of Cemetery Ridge marked the general positions held by General Alexander Hays' Division
of the Union Second Corps. Adjacent to the grove is the Brian farm and farm buildings, including the small farm house used
by General Hays for his headquarters. Artillerymen had set up their guns at the edge of the woods, which also provided
shade from the warm afternoon sun. The grove was the only tall stand of trees on this portion of Cemetery Ridge which turned
sharply eastward at this point to join into Cemetery Hill. Hays' men, with several regiments of the First Army Corps nearby, enjoyed a clear field of fire in three directions
from this location and his skirmish line had successfully kept General Robert Rodes' division at bay during the second day
of the battle and again on the morning of the 3rd.
Stretching southward from Ziegler's Grove was a line of stone walls that provided
natural protection for the infantry regiments here and Hays' men used these strong walls for defensive positions. Rails that
added height to the walls were taken down and piled on top of the stones to add height for the men kneeling and standing behind
them. During Pickett's Charge, the wall south of the Brian barn bristled with infantrymen who fired down at
the Confederates crossing the Emmitsburg Road, approximately 200 feet away.
(Left) Picture of the stone wall on Cemetery Ridge behind which General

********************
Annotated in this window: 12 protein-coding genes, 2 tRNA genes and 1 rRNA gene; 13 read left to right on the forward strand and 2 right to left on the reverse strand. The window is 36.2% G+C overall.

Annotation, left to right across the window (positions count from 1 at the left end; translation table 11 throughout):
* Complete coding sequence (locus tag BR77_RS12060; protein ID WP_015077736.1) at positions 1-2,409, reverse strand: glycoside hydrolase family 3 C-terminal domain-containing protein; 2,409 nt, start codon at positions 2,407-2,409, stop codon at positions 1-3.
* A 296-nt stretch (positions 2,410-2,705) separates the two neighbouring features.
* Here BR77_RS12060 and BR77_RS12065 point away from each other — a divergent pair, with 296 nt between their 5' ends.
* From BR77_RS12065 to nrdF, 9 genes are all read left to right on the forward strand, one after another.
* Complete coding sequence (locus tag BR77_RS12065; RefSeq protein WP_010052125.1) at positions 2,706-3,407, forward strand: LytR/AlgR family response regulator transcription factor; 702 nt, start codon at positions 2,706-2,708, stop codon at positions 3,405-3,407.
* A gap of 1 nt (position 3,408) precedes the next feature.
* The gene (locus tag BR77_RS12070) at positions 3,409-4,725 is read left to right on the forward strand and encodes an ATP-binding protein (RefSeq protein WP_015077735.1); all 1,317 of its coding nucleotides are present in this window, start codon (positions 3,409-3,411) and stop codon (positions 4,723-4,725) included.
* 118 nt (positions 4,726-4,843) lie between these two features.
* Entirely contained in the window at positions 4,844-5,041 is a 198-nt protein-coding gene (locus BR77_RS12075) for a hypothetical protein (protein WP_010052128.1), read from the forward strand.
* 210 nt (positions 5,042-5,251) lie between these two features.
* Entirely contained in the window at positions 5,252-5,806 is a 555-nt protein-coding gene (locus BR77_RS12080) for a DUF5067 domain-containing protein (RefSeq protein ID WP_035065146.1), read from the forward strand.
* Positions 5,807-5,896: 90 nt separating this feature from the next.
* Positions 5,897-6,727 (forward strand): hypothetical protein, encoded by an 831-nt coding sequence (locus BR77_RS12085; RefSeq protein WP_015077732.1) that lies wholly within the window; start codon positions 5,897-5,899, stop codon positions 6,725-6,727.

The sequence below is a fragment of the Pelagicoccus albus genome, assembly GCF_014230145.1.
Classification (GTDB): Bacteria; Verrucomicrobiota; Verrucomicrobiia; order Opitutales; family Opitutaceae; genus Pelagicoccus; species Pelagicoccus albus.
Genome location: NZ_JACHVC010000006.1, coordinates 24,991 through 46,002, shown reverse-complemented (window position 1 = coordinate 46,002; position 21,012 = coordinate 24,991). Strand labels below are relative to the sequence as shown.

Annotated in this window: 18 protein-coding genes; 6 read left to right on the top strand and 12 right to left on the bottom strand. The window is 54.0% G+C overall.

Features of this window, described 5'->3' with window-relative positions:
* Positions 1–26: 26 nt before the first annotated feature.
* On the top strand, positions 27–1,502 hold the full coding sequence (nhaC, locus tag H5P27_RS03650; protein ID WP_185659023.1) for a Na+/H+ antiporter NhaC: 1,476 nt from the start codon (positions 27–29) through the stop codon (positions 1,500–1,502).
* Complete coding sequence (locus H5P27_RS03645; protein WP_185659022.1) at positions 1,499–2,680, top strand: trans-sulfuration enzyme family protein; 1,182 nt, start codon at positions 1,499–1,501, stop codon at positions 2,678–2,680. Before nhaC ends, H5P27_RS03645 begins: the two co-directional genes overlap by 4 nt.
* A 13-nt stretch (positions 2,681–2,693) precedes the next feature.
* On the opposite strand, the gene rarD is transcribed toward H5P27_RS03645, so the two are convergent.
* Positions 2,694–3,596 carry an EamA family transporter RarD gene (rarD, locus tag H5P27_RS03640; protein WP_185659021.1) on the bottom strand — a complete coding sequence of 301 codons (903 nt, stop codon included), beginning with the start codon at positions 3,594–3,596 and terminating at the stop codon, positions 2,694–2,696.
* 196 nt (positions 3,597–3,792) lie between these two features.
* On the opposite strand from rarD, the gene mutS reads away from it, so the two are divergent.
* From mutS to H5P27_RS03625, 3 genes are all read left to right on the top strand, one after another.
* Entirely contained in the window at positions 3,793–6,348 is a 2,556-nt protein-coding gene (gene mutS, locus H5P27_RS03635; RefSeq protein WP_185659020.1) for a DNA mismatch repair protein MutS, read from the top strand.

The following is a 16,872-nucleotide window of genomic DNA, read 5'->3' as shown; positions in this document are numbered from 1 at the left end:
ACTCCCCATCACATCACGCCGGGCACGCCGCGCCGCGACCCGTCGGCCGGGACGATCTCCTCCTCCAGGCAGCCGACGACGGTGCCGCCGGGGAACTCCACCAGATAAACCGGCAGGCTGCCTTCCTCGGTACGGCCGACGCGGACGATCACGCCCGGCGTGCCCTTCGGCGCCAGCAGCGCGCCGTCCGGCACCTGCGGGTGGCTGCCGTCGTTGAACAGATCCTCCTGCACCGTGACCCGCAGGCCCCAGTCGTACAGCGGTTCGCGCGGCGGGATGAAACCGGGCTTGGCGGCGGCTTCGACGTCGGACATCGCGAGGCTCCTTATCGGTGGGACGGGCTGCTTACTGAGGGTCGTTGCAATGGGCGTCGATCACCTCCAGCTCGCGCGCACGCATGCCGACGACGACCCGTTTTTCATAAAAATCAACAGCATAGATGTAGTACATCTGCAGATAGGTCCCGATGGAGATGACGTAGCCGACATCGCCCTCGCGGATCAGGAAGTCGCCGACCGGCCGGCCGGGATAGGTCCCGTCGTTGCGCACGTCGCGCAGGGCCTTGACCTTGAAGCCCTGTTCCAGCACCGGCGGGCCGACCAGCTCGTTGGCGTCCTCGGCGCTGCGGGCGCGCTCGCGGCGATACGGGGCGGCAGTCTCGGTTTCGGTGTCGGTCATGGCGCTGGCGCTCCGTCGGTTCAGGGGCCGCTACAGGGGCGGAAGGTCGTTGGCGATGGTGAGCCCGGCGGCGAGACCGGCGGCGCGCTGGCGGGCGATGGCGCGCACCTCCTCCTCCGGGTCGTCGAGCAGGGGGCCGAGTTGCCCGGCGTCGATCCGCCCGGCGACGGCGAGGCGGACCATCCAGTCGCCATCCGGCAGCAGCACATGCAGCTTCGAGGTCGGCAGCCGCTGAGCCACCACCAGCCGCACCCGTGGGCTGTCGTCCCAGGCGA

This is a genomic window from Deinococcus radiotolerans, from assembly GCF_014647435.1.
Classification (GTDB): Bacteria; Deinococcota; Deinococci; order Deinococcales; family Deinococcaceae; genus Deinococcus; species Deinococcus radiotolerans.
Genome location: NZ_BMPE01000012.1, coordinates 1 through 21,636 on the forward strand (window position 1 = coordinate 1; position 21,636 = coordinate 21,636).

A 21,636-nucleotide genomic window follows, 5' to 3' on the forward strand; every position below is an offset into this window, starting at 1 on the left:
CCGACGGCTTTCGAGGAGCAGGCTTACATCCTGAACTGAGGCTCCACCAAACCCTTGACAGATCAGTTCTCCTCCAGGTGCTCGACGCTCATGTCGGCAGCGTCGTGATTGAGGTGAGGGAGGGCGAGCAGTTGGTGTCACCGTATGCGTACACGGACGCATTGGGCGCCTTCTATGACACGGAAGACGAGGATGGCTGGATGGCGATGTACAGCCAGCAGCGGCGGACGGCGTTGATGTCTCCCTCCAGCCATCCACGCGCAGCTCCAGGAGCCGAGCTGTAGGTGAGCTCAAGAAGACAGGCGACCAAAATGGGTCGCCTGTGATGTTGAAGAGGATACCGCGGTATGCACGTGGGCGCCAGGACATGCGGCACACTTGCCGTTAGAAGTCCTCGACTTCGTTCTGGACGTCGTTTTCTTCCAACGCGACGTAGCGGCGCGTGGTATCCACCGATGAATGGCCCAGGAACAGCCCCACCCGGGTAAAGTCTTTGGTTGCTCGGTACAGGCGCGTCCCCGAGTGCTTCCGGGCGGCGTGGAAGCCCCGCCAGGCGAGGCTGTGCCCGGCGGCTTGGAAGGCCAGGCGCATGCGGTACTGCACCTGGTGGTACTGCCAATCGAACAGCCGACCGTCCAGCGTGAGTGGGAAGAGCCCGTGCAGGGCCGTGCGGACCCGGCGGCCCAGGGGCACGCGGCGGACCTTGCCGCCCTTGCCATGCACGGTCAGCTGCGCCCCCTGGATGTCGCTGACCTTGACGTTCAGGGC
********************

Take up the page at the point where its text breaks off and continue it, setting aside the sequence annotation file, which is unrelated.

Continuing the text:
Hays posted two brigades of his division. Gettysburg NMP.
The Confederates who struck this portion of Cemetery Ridge were under the
command of Brigadier General James Johnston Pettigrew and Major General Isaac Trimble. Halted by heavy musketry from Hays'
line, the Southerners also suffered cannon fire from Union batteries on west Cemetery Hill and in Ziegler's Grove. Though
many soldiers halted in the road to return fire, others followed their flag bearers over the fences and continued towards
the stone wall. Soldiers fell by the dozens, but the flags continued forward.
General Pettigrew had just conferred with General Trimble near the road when both were severely
wounded, Pettigrew in the hand and Trimble in the leg; no supports could be seen coming to their aid. A lone Union regiment,
the 8th Ohio Infantry, swung into the Southern left flank, sending deadly rifle fire down the road and hitting the crouching Confederates.
The Confederate flags disappeared, fallen into the smoke, not rising again as bearers and supporters were killed or wounded.